Components of a Rear Projection Setup

As we said, a rear projection setup has several components that work together to produce an image on the screen. Let us discuss some of the major components.

Rear projection screen

Without a screen, the beam of light from the projector would not be visible. Therefore, this is a critical component of the setup. 

While some projectors can project an image on any surface, the quality of the output would look different than if there was a screen. For instance, the lack of a light reflector means that the images will appear even darker.

Rear projection screens come in different sizes and aspect ratios. This diversity is important since it ensures that you can project content that has different aspect ratios. They can also be formulated from various materials so you might have to consider this when choosing a projector screen.

Data projector

This is the main projector that is positioned behind the screen. A projector acts as a light signal emitter. It has a processor that is programmed to function like how you would expect a projector to function.

Projectors vary in terms of size and resolution. This is seen in the cost of the device, with larger and higher resolution projectors costing more than their low-tier counterparts. Also, you will find them from different brands, each having a variety of features, both basic and advanced.

Video Source

For a projector to work, it needs to be fed information that it converts into light information. In most cases, this information is stored in conventional memory equipment such as discs and other multimedia players. These video sources have to encode the video information in a format that the projector can decode. This is important to avoid incompatibility issues.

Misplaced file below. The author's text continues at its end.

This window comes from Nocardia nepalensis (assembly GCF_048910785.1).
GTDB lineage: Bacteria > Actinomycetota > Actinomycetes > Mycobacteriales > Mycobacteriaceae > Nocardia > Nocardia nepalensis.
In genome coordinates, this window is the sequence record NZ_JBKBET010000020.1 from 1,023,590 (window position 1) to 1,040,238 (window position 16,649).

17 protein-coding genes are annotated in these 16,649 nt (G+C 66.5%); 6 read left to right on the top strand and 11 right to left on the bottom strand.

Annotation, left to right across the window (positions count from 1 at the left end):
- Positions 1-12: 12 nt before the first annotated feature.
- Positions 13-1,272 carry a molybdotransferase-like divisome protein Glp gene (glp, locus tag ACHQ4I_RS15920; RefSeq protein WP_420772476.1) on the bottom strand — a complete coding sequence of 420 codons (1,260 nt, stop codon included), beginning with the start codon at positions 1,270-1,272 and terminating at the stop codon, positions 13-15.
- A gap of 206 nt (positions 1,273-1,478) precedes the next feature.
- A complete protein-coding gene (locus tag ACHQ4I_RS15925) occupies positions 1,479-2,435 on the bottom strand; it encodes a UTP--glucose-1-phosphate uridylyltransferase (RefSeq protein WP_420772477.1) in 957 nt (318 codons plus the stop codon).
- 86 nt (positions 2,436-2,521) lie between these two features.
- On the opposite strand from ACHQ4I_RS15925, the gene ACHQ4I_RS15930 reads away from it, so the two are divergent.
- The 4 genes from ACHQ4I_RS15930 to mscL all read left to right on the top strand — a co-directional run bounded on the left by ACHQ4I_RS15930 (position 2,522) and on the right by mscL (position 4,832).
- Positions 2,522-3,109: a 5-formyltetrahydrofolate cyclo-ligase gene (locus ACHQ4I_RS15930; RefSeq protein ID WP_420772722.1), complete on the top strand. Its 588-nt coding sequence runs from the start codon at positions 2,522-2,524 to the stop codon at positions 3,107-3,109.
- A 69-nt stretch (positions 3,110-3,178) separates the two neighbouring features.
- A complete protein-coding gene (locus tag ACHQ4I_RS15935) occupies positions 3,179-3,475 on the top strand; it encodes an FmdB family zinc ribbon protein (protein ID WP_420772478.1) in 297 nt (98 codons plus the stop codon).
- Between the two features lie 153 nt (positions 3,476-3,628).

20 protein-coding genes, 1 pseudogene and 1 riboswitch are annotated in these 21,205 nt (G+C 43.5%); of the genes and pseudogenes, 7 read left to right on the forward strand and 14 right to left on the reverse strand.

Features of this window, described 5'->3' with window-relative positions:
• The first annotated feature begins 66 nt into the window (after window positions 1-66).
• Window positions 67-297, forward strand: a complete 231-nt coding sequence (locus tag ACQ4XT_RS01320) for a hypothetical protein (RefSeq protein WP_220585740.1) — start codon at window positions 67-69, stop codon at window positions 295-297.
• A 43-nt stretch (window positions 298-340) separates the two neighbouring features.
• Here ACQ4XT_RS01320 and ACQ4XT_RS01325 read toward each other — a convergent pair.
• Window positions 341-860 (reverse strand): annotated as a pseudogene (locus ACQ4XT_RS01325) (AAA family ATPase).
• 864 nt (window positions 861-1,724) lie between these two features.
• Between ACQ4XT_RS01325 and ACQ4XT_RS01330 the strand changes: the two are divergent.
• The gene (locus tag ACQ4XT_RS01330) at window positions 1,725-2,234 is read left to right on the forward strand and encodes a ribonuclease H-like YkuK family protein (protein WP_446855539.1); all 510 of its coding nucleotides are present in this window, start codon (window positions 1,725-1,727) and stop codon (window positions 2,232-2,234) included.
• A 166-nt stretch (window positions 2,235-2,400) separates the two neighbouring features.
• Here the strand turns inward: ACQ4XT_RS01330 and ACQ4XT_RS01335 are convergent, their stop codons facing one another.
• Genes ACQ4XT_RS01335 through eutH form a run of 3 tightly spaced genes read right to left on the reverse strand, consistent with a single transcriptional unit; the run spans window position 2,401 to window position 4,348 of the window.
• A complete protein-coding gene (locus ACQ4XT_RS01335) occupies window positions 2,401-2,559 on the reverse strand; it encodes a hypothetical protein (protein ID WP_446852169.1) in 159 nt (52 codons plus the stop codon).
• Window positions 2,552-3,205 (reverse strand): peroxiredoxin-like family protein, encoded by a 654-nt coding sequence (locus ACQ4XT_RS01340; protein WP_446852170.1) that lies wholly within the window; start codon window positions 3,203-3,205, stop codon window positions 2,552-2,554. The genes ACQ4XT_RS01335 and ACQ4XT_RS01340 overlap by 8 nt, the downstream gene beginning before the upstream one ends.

Computer

Modern rear projection setups have a computer. The function of this camera could range from controlling the output to everything in between. Also, this computer could be used to house the video or image projected from the projector.

Common Terminologies Related to Rear Projection

Still, on the subject of understanding the ins and outs of rear projection, there are several terms you need to learn. You will encounter these terms a lot when dealing with anything related to rear projection. Let us expound on them.

Keystone correction 

Keystone correction is the process of adjusting the shape of a projected image so that it is rectangular. This is necessary when the projector is not directly in front of the screen, or when the screen is not flat. Keystone correction can be done manually, or automatically using the projector’s built-in controls.

Throw distance

In layman’s terms, you can think of the distance at which the image is thrown. Of course, projectors do not throw images, but thinking of it like this will make things easier. The technical description is the distance between the screen and the projector.

Throw distance can be short or long depending on the installation of the components. Also, this depends on the type of projector. This means that projectors can either have a long or short throw distance. Therefore, the installation takes this aspect into account. 

To calculate the throw distance, you will need to know the following information:

  • Screen size – The width and height of the screen
  • Projector lens: Projector focal length in millimeters.

Using screen size and projector lens, we can find the throw distance quite easily. The following formula is usually used.

Throw distance = (screen height x screen height) / projector lens

Screen gain

This is another term you should keep in mind about projectors. It is defined as the measure of lumen that hits back at the viewer. A screen can have a low or high screen gain. 

Screen gain is an important aspect because it is used to control the visibility of the screen in different ambient lighting conditions. Low-gain screens are used in darker rooms while high-gain screens can be used in brightly-lit rooms.